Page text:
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John Kerry and Israel’s Security Priorities

In recent days a series of disturbing reports have emerged regarding the acquisition by Hezbollah of powerful long-range and radar-guided missiles via Syria. Given that the source of these reports, first revealed by the Wall Street Journal January 2, come from U.S. military intelligence officials it would seem prudent to take them seriously. If accurate, this brings Hezbollah’s military capabilities into a new league with the potential to significantly shift the calculus of risk for Israel and its population. That these events come amidst a delay in the deployment of Iron Dome air defense systems along Israel’s northern border, on account of budgetary difficulties, only adds to any assessment of just how troubling Israel’s security situation is regarding the Iranian proxies in Lebanon.

Yet, with Secretary of State John Kerry’s efforts to negotiate peace between Israel and the Palestinians now in full swing, it seems that many of Israel’s far more critical security concerns risk being crowded out. The great irony here being that Kerry is expending huge amounts of energy, and indeed Israel’s time, on a peace process that cannot possibly hope to bring Israel peace or security in the places where it arguably needs them most.

Speaking from Jerusalem about the progress of negotiations last week, Kerry told reporters: “These are complicated issues that involve the survival and the future of peoples. And this is a conflict that has gone on for too long.” Few could disagree with that, least of all Israelis, who have long lived with the disorienting awareness of just how precarious the survival of their nation really is. Yet Kerry went on to say more. Of the focus of the negotiations he added, “Now is not the time to get trapped in the sort of up and down of the day-to-day challenges … We don’t have the luxury of dwelling on the obstacles that we all know could distract us from our goal. What we need to do is lift our sights and look ahead and keep in mind the vision of what can come, and if we can move forward.”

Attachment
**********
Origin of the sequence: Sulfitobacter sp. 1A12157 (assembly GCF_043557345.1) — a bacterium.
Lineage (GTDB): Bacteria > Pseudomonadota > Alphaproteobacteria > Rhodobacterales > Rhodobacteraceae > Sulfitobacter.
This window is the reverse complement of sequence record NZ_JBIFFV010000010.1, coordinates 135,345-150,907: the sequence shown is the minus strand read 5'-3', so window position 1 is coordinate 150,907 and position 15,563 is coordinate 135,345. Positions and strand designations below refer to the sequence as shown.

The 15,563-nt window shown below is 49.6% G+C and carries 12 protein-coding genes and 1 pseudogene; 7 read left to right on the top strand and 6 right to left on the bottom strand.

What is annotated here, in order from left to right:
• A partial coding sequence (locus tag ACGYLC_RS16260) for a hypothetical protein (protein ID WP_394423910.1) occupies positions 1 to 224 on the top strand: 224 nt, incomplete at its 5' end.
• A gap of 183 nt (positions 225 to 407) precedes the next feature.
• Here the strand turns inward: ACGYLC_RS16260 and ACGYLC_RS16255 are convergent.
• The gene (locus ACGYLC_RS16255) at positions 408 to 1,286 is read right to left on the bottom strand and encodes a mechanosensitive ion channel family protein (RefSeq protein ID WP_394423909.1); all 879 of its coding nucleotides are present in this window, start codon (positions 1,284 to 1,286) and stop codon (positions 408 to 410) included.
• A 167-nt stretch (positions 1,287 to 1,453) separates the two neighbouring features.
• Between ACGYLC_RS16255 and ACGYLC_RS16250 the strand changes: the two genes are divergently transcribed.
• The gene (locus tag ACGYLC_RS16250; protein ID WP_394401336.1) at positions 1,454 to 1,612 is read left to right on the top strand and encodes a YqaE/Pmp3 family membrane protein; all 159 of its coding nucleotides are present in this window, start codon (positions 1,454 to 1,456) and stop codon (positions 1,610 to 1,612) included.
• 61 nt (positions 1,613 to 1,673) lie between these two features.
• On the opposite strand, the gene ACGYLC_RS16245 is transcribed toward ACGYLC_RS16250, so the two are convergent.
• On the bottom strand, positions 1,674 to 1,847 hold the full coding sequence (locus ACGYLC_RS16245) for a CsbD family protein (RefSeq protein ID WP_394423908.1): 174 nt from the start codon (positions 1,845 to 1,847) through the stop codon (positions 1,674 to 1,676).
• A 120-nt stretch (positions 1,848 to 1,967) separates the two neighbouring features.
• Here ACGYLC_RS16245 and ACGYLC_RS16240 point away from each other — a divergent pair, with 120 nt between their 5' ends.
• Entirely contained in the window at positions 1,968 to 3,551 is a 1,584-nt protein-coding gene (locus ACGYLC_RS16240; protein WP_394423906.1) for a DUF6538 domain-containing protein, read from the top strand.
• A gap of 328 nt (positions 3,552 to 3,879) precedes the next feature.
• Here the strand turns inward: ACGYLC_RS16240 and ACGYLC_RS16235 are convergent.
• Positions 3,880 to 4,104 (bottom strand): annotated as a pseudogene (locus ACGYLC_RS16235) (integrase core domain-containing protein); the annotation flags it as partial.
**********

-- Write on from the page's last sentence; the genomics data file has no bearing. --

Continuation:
Touching as visions of the future may well be and true as it is that both sides should seek to avoid becoming bogged down in a petty exchange of accusations, we must also wonder about precisely what it is that Israel should and shouldn’t allow itself to be “distracted” by right now. For if Kerry is as committed to the survival of peoples and the ending of conflicts as his above statements would suggest, then there are serious questions that Israelis need to be asking about where the Obama administration has been trying to direct their attention in recent years. What really counts as a luxury and a distraction?